Submitted by: Aron Quiter
New Rock! New Rock! Come and Get it!Interstate 80 runs from San Francisco to New Jersey. From Sacramento in California's central valley to the Nevada border near Reno, it crosses most of the Sierra Nevada, including some of the earliest recorded Anglo American emigrant trails over infamous Donner Pass.
The northern Sierra Nevada is a vast and mostly untamed stretch of rocky hillsides and granite peaks. Bouldering is everywhere, and sport is plentiful. Trad routes can be found, both documented and wild. New rock is always just over the next ridge, and all you need is a little imagination and some forestry maps, and you can find the next climbing area in California.
Areas in the foothills may not be documented. A lot of climbable rock is found on private property, and also in public areas where local land managers don't believe that climbing is a reputable sport. Auburn State Recreation Area had a rocky history, but the administrators and climbing community built bridges there.
Outdoor gear resources are plentiful and usually affordable in both Sacramento and Reno. Truckee, the closest large town to the Sierra crest, naturally has prices adjusted for their real estate and tourism.
Elevations range from near sea level in the central valley itself, up to eight thousand of feet as the foothills rise to the heart of the mountain range. Checking the National Weather Service forecast for your exact destination is best for planning mountain days outdoors.
Low elevation crags can be scorching on summer afternoons, but become popular retreats from winter ice and snow. These include the Auburn area, where sport climbs and bouldering are had at Auburn Cliffs and the Bar. Beginner friendly, mostly lowball, boulder problems are plentiful at Deer Creek Park in Rocklin.
Medium and high elevation rocks' seasonality depends heavily on current weather patterns, snow cover, and whether the cliff faces south towards the sun. But by summer time, most accessible crags are covered with climbers from around the world. Bouldering is everywhere in this area above about 5,500 feet in elevation, where the mid elevation pine forests thin out. Donner Summit has the highest concentration of established trad routes, and the tallest cliffs. Indian Springs, Bowman Valley and some sections of Donner are popular sport climbing areas.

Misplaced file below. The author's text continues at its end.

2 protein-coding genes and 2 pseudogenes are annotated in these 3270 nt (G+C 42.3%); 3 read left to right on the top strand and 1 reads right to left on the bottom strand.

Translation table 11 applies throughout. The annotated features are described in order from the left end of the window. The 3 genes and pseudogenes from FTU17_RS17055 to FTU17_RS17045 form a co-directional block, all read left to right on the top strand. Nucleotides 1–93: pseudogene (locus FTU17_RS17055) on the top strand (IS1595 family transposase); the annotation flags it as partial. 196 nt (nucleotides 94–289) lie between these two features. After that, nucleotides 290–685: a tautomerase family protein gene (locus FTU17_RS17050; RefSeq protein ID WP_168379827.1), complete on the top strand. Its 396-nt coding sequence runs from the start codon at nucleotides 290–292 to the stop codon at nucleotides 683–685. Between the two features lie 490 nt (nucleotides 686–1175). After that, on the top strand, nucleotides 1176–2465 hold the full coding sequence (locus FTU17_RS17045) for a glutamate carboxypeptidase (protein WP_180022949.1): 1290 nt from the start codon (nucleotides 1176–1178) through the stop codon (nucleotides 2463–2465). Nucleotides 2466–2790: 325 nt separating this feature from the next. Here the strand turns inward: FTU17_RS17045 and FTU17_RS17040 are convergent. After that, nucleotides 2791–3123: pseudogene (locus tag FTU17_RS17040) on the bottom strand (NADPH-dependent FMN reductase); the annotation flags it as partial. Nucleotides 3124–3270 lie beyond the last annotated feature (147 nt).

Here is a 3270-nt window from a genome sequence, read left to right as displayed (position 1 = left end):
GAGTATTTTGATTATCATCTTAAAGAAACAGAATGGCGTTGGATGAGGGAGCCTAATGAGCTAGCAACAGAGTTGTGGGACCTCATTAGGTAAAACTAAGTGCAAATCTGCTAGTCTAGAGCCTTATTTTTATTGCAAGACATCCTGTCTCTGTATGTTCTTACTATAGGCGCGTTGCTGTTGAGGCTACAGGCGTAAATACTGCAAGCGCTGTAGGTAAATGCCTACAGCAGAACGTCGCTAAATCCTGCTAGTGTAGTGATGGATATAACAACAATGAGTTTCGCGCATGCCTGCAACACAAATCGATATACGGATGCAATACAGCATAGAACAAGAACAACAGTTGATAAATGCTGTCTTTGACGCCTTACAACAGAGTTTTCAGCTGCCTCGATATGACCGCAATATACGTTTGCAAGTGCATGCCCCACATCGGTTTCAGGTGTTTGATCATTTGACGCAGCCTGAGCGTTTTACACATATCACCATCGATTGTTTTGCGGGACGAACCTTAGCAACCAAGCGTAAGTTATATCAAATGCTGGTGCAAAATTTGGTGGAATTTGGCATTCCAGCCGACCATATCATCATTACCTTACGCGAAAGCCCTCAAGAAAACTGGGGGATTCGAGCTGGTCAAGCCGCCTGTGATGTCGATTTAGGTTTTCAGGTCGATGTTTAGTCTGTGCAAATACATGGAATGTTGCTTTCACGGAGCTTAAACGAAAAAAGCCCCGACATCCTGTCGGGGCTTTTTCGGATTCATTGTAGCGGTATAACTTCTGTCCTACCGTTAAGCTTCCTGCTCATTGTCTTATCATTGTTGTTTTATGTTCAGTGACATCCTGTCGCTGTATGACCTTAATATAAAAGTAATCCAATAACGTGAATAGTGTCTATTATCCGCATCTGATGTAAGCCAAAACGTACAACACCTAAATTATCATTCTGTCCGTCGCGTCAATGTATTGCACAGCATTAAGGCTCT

Although Interstate 80 continue through the Truckee River Canyon east of the town of Truckee, all crags between Truckee and the Nevada border en route to Reno are in the TRC area now, since they're relatively close together, while this I-80 area contains bouldering parks as far west as Rocklin.
Getting ThereInterstate 80 in California is reached from most other regions through Sacramento from the west, or from Reno to the east. Many other highways, surface streets and dirt roads connect to it. See specific crags for directions.
Approximate eastbound mileages:
0 miles: Interstate 80 splits from route 101 in San Francisco.
111 miles: Rocklin Rd in Rocklin for Deer Creek Park (Rocklin).
119 miles: Elm Ave in Auburn for Auburn Cliffs and the Bar, and highway 49 for other foothill destinations.
161 miles: State Route 20 towards Nevada City for the Emeralds, Bowman Valley, Island Lake Boulders and other Emigrant Gap area destinations.
163 miles: Eagle Lakes Rd for Indian Springs.
166 miles: Big Bend for Rainbow.
173 miles: Soda Springs for most Donner Summit crags.
176 miles: Donner Summit Rest Area for Summit Lake Area and Castle Peak Bouldering.
183 miles: Donner Pass Rd exist in Truckee for Donner Memorial State Park.
184 miles: Downtown Truckee at junction with highway 89 south (which heads towards Lake Tahoe proper via the Truckee River Canyon.
204 miles: Nevada state line, en route to the Reno area.
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